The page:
“The ordinance has a racist quality. Why is it only for black people and not for whites or Indians, for example? It is a proposal that generates prejudice,” says Pedro Eduardo Ribeiro de Carvalho, legal manager of the office of Pedro Leonel.
For Adami, the measure led by Minister Suplicy falls within the principle of affirmative action.
“It is an action of the executive branch that aims to help a certain segment of society. It should not cause astonishment, because every day we have some segment of society benefiting from some executive, judiciary or legislative decision. When entrepreneurs receive exemption from taxes, no one says that it is unconstitutional. In this respect, I think that there are plenty of arguments to the Attorney General’s Office to make an appeal to the Regional Court in Brasília and that this decision is summarily revoked.”
In a statement, the Ministry of Culture said it will appeal the decision: “The ordinance of the SAv is legal, constitutional and there is security in the regularity of the policy. There is the same understanding in legal areas of Funarte and the National Library Foundation, which will also enter an appeal.”
Decision suspending notices for black culture is ‘racist’, says Marta
Federal Court in state of Maranhão held that notices exclude other ethnicities. Minister of Culture said that the government will appeal the decision and ‘will win’.
Marta Suplicy, the Minister of Culture, said early on Wednesday (22), that she will reverse a court decision that suspended ordinances to incentivize black culture released in November 2012. The minister said the government has appealed the decision which she described as “racist.”
“We are outraged, it’s a racist decision and we have appealed and we will win. After we had the Supreme (Court) position itself in favor of quotas, saying that an ordinance in favor of blacks is racist, this doesn’t exist,” she said after participating in the program Bom Dia, Ministro (Good Morning, Minister), of the NBR (2) state network.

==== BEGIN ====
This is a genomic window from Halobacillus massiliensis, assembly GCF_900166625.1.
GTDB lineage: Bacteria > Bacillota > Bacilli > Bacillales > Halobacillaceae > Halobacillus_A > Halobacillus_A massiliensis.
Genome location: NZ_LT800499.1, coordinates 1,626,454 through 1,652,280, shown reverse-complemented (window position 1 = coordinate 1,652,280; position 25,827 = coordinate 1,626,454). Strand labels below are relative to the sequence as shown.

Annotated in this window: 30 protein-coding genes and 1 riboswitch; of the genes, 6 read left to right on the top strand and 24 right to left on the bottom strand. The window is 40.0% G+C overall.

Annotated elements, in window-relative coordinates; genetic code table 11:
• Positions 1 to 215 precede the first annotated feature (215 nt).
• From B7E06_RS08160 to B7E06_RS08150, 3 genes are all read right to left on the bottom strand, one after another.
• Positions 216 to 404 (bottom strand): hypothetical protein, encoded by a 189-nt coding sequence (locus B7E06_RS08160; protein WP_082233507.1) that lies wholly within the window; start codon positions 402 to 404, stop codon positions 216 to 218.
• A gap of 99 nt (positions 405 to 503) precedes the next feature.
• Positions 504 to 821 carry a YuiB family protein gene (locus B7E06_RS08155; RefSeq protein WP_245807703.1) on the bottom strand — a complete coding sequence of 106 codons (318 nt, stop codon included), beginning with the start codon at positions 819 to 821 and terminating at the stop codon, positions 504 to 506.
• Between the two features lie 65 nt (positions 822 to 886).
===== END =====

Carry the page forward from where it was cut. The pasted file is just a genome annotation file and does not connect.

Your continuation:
“We’ve included ordinances for indigenous (people) and we are implementing (ordinances) for women. We have to have affirmative action in the country to compensate the difficulty that different communities have when they don’t have access to resources,” added Marta.
In a statement, Minister of Racial Equality, Luiza Bairros, said: “The ruling demonstrates that the legal victory obtained in STF (Federal Supreme Court) should be followed by another battle, the ideological, until that affirmative action is understood as necessary in all fields of social life, not just in education. The Secretariat will make every effort, together with the Attorney General’s Office-AGU and the Ministry of Culture, to have this decision reversed, to assert the right of black artists to public resources that ensure the expression of our cultural diversity.”
Marta said that she still plans to expand the ordinances. “I’m very excited about this announcement, we will certainly repeat it. And I’m still seeing how we will expand because the vacancies that we had became very small, there was a very repressed demand black creators,” she said during the program.
According to Marta, before the ordinances, there were only 18 projects with a theme black and now there are about 2,900 projects.
“This program happened because observing the Lei Rouanet (Rouanet Law) (3), where we are able to empower sponsorship for that enterprise, that cultural project, you won’t believe, projects dealing with a black theme didn’t manage to get funding. It’s about this funding that we’re talking about: it’s difficult, we decided to do it by means of an ordinance because, through an ordinance, they do not have to look for money,” the minister said during the program.
1. Funarte, the Fundação Nacional de Artes (National Arts Foundation) is a foundation of the Brazilian government, connected to the Ministry of Culture. It operates throughout the national territory and is the body responsible for the development of public policies that promote the visual arts, music, theater, dance and circus. Source: Wiki
2. TV NBR is a channel of Brazilian governmental news. Source: Wiki
3. The Rouanet Law is a Brazilian law that encourages cultural investments that can be used by firms and citizens to help finance cultural projects. This law makes possible to deduct a certain percentage of the investment off the Income Tax. Source: Wiki